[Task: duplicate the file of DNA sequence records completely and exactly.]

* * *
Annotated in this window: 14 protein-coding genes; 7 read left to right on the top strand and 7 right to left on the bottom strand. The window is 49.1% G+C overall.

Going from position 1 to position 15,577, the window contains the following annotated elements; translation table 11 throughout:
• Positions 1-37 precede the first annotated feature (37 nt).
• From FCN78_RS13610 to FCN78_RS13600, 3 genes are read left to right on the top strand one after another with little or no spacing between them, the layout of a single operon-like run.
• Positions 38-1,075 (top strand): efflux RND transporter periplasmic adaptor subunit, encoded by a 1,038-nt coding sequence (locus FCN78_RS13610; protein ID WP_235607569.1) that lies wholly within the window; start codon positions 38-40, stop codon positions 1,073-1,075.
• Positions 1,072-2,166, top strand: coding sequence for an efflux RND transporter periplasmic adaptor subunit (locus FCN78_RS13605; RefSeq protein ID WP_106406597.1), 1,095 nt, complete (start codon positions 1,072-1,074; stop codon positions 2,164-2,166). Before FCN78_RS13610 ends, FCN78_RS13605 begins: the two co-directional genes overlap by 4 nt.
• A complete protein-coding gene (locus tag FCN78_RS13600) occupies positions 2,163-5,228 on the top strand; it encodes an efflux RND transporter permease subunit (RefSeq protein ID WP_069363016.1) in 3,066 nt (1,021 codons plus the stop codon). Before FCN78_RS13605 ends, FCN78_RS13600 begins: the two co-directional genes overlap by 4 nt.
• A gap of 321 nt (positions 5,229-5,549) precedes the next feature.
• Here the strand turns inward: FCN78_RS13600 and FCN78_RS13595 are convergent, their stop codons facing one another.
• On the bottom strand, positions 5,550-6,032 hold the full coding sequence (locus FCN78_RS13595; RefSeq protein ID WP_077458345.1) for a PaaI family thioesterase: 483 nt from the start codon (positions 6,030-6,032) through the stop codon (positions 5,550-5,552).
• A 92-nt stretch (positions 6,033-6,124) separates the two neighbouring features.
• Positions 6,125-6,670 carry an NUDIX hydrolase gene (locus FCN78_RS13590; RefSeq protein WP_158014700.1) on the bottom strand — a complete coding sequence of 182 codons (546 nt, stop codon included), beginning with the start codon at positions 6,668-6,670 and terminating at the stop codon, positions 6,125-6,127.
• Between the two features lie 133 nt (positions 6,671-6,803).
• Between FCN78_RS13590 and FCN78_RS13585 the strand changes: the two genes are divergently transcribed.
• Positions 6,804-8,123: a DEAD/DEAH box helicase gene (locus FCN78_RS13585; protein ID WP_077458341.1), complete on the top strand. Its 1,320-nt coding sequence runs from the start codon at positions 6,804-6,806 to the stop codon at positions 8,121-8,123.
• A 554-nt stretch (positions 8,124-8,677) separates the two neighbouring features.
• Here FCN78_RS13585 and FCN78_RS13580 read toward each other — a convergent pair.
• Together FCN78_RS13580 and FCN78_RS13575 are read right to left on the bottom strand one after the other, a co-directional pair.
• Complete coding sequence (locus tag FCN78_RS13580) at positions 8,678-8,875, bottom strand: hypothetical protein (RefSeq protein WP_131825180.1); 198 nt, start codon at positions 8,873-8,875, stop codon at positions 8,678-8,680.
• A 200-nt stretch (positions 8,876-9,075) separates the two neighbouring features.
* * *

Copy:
Annotated in this window: 14 protein-coding genes; 7 read left to right on the top strand and 7 right to left on the bottom strand. The window is 49.1% G+C overall.

Going from position 1 to position 15,577, the window contains the following annotated elements; translation table 11 throughout:
• Positions 1-37 precede the first annotated feature (37 nt).
• From FCN78_RS13610 to FCN78_RS13600, 3 genes are read left to right on the top strand one after another with little or no spacing between them, the layout of a single operon-like run.
• Positions 38-1,075 (top strand): efflux RND transporter periplasmic adaptor subunit, encoded by a 1,038-nt coding sequence (locus FCN78_RS13610; protein ID WP_235607569.1) that lies wholly within the window; start codon positions 38-40, stop codon positions 1,073-1,075.
• Positions 1,072-2,166, top strand: coding sequence for an efflux RND transporter periplasmic adaptor subunit (locus FCN78_RS13605; RefSeq protein ID WP_106406597.1), 1,095 nt, complete (start codon positions 1,072-1,074; stop codon positions 2,164-2,166). Before FCN78_RS13610 ends, FCN78_RS13605 begins: the two co-directional genes overlap by 4 nt.
• A complete protein-coding gene (locus tag FCN78_RS13600) occupies positions 2,163-5,228 on the top strand; it encodes an efflux RND transporter permease subunit (RefSeq protein ID WP_069363016.1) in 3,066 nt (1,021 codons plus the stop codon). Before FCN78_RS13605 ends, FCN78_RS13600 begins: the two co-directional genes overlap by 4 nt.
• A gap of 321 nt (positions 5,229-5,549) precedes the next feature.
• Here the strand turns inward: FCN78_RS13600 and FCN78_RS13595 are convergent, their stop codons facing one another.
• On the bottom strand, positions 5,550-6,032 hold the full coding sequence (locus FCN78_RS13595; RefSeq protein ID WP_077458345.1) for a PaaI family thioesterase: 483 nt from the start codon (positions 6,030-6,032) through the stop codon (positions 5,550-5,552).
• A 92-nt stretch (positions 6,033-6,124) separates the two neighbouring features.
• Positions 6,125-6,670 carry an NUDIX hydrolase gene (locus FCN78_RS13590; RefSeq protein WP_158014700.1) on the bottom strand — a complete coding sequence of 182 codons (546 nt, stop codon included), beginning with the start codon at positions 6,668-6,670 and terminating at the stop codon, positions 6,125-6,127.
• Between the two features lie 133 nt (positions 6,671-6,803).
• Between FCN78_RS13590 and FCN78_RS13585 the strand changes: the two genes are divergently transcribed.
• Positions 6,804-8,123: a DEAD/DEAH box helicase gene (locus FCN78_RS13585; protein ID WP_077458341.1), complete on the top strand. Its 1,320-nt coding sequence runs from the start codon at positions 6,804-6,806 to the stop codon at positions 8,121-8,123.
• A 554-nt stretch (positions 8,124-8,677) separates the two neighbouring features.
• Here FCN78_RS13585 and FCN78_RS13580 read toward each other — a convergent pair.
• Together FCN78_RS13580 and FCN78_RS13575 are read right to left on the bottom strand one after the other, a co-directional pair.
• Complete coding sequence (locus tag FCN78_RS13580) at positions 8,678-8,875, bottom strand: hypothetical protein (RefSeq protein WP_131825180.1); 198 nt, start codon at positions 8,873-8,875, stop codon at positions 8,678-8,680.
• A 200-nt stretch (positions 8,876-9,075) separates the two neighbouring features.